When I spoke with DJ Heavygrinder, little did I expect one of the first statements out of her mouth to be, "Umm, I just crashed my car... and I'm on the way to Enterprise right now."
Her giggling is contagious (literally, she won't stop), and I couldn't help but laugh myself. I wanted to say, "What happens in Vegas, stays in Vegas" – but Bobbie (her real name) wouldn't be there until the following day. So it wouldn't have applied. She was heading into Sin City that weekend for Electric Daisy Carnival, where she would be spinning from 3-4 p.m. at The Hard Rock Hotel Pool Party, hosted by EDM Magazine. This is a pretty big deal in a DJ's career.
"I'm probably going to lose my voice after EDC, too," she says, upon hearing how raspy my own vocal chords were following the aftermath of Movement Electronic Music Festival. We came to the consensus its just an unavoidable by-product of music festivals. But hey, it happens – and hell, it's usually worth it. It's a sign that you've had a good time. And it definitely doesn't stop Bobbie from being excited to travel some more. There's one stop she's looking forward to most. Take a guess – if you didn't say "Detroit!" shame on you.
"Although I look forward to every single show and I'm always excited, I'm really looking forward to playing at Bleu," she says with another giggle. (The giggling was just so adorable, I couldn't help but smile throughout the majority of the interview). As her debut in Detroit proper, this will be her first experience spinning in the hometown of techno. And she's super stoked.
Besides being excited to come play in our city, Bobbie has been keeping busy working on her music. She has two releases coming out this summer. One is called Sway for Bugeyed Records, which includes names such as ZEDD and Lucky Date, and if you haven't checked out this label, it's worth a listen. The other is a compilation for Dim Mak Records, founded by Steve Aoki – who happens to have a special meaning in Bobbie's life. "He's my friend and my top influence," she says, "and I really look up to him and what he's doing."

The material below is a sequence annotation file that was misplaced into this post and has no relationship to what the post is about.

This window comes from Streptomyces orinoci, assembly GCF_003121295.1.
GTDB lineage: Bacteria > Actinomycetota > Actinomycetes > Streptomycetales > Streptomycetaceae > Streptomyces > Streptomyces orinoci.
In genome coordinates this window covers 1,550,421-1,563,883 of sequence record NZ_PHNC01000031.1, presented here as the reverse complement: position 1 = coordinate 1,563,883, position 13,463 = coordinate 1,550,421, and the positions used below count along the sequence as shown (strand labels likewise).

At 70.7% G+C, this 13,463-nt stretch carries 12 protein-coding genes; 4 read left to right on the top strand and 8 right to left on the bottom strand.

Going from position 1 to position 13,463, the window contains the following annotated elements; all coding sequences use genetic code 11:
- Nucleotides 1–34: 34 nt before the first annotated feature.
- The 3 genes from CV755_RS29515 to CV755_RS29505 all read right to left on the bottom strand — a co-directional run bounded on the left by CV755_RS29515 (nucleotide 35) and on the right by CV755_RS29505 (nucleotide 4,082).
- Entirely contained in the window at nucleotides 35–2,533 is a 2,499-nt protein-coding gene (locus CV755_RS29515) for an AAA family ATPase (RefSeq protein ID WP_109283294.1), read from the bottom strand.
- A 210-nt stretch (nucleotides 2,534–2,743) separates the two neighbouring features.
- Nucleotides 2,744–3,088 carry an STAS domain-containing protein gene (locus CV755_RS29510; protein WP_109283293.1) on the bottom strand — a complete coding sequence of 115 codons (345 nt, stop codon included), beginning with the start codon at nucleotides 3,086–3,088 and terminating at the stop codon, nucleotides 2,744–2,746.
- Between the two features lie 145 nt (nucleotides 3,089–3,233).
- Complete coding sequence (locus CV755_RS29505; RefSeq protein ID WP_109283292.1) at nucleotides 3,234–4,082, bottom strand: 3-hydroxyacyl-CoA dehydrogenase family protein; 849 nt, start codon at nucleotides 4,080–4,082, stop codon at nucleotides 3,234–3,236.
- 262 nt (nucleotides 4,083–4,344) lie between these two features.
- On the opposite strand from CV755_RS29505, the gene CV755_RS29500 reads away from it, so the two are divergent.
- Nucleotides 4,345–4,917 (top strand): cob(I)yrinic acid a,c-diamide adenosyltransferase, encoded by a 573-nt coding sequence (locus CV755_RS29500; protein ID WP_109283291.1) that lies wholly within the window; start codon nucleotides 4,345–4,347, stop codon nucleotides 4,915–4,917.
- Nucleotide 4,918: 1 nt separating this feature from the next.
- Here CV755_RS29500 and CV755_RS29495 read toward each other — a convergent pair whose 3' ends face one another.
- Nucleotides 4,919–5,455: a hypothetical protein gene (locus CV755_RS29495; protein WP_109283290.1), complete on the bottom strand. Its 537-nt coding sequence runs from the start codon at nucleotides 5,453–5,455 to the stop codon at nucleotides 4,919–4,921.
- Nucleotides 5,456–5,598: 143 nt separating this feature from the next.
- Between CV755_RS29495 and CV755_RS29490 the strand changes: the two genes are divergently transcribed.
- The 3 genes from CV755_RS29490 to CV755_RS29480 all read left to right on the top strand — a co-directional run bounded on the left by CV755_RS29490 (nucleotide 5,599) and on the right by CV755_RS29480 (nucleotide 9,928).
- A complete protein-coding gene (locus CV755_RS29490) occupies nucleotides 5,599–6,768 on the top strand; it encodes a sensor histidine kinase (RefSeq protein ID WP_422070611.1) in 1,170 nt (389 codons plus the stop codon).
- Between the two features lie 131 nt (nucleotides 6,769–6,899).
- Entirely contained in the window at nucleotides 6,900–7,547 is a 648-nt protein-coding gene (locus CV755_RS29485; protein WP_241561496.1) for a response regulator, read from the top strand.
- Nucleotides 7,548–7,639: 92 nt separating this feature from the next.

When Bobbie first began her musical career, however, her main influence was Derrick Carter. And before Derrick Carter – before her days of DJing, before she even hit middle school – she had already realzied her inspiration and passion for EDM. Her draw to the genre actually began early in her childhood.
"When I first heard 'Children' by Robert Miles – I think it was in elementary school – yeah, it was in elementary school – wow! I just fell in love with the music," she says emphatically. "Then, I got into DJing my sophomore year of high school. My friend's little brother DJed, and he got me started. And I just never stopped." And she truly never stopped, getting further into the music and traveling the world throughout her teens. She began by spinning drum and bass and hard house in 2001. Yes, hard house may have fizzled out over the years, but drum and bass hasn't.
"I love drum and bass. I'm listening to it in the car right now! But I'm a huge metal head, too...and I even like country," she laughs. (I secretly throw up the metal horns at this point, as I'm the same way.) In fact, her DJ name – Heavygrinder – is an homage to her favorite death metal band, Cannibal Corpse.
The rest of her story isn't a fairy-tale climb to success, though. Darker moments filled much of the timeframe that elapsed from her beginning moments to her current status. As a female DJ trying to emerge in a scene dominated by men, she encountered a lot of difficulties. There was a lot of criticism, a lot of hating and a lot of nights spent going home crying.
At the time, there were very few successful female DJs and it was tough to break through the barrier. Although she describes it as much easier for female DJs nowadays, things weren't so pleasant and glamorous in the past. But Bobbie didn't let any of this set her back. She pushed through with her love of music and never ever gave up.
"It was difficult until probably 2007. There was so much female [DJ] bashing. But thanks to my fans, I stayed motivated. My fans kept me around. If it wasn't for them, I don't know what would have happened," she says. A strong believer of the notion that music is a universal language, her work is always dedicated to those that backed her up. Bobbie's fans mean everything to her and are the reason behind everything she does.
Her advice to aspiring female DJs is simple. "Stick with the love of music; don't let the haters get to you," she says. "People will ALWAYS hate on you when you're doing something right!" I couldn't have said it better myself. We all know sayings like "haters gonna hate" and "haters make us famous." Bobbie is a real-life example of someone who used that hate as fuel and rose above to become the strong, talented and successful artist she is today. We're happy she never gave up, because her style and attitude are one of a kind. | RDW
DJ HEAVYGRINDER • 6/30, 10 p.m. • Bleu Detroit • 1540 Woodward Ave., Detroit • 313.974.7799 • bleudetroit.com